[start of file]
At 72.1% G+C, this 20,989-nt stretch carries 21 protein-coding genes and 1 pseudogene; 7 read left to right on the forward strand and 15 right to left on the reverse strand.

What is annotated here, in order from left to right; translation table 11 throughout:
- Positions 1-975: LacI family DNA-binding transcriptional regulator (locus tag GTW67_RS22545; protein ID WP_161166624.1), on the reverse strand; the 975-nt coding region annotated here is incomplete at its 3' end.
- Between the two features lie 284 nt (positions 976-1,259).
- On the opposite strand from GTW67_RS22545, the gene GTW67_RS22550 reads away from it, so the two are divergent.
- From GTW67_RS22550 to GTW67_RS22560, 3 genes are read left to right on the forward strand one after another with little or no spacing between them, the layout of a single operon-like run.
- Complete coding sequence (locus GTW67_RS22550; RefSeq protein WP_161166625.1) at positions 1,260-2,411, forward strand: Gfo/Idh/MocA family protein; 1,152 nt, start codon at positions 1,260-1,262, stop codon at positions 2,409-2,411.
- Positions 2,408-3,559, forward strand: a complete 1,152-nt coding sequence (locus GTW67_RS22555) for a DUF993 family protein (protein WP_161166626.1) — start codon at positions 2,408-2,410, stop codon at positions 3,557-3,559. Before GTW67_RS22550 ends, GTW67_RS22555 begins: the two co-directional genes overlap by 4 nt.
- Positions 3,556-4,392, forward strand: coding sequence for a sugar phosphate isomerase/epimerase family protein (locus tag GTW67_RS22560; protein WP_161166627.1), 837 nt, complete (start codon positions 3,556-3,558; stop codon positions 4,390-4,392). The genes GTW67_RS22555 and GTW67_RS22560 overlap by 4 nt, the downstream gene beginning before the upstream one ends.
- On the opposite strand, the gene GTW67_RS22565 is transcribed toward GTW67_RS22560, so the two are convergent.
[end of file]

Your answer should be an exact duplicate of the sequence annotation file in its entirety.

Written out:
At 72.1% G+C, this 20,989-nt stretch carries 21 protein-coding genes and 1 pseudogene; 7 read left to right on the forward strand and 15 right to left on the reverse strand.

What is annotated here, in order from left to right; translation table 11 throughout:
- Positions 1-975: LacI family DNA-binding transcriptional regulator (locus tag GTW67_RS22545; protein ID WP_161166624.1), on the reverse strand; the 975-nt coding region annotated here is incomplete at its 3' end.
- Between the two features lie 284 nt (positions 976-1,259).
- On the opposite strand from GTW67_RS22545, the gene GTW67_RS22550 reads away from it, so the two are divergent.
- From GTW67_RS22550 to GTW67_RS22560, 3 genes are read left to right on the forward strand one after another with little or no spacing between them, the layout of a single operon-like run.
- Complete coding sequence (locus GTW67_RS22550; RefSeq protein WP_161166625.1) at positions 1,260-2,411, forward strand: Gfo/Idh/MocA family protein; 1,152 nt, start codon at positions 1,260-1,262, stop codon at positions 2,409-2,411.
- Positions 2,408-3,559, forward strand: a complete 1,152-nt coding sequence (locus GTW67_RS22555) for a DUF993 family protein (protein WP_161166626.1) — start codon at positions 2,408-2,410, stop codon at positions 3,557-3,559. Before GTW67_RS22550 ends, GTW67_RS22555 begins: the two co-directional genes overlap by 4 nt.
- Positions 3,556-4,392, forward strand: coding sequence for a sugar phosphate isomerase/epimerase family protein (locus tag GTW67_RS22560; protein WP_161166627.1), 837 nt, complete (start codon positions 3,556-3,558; stop codon positions 4,390-4,392). The genes GTW67_RS22555 and GTW67_RS22560 overlap by 4 nt, the downstream gene beginning before the upstream one ends.
- On the opposite strand, the gene GTW67_RS22565 is transcribed toward GTW67_RS22560, so the two are convergent.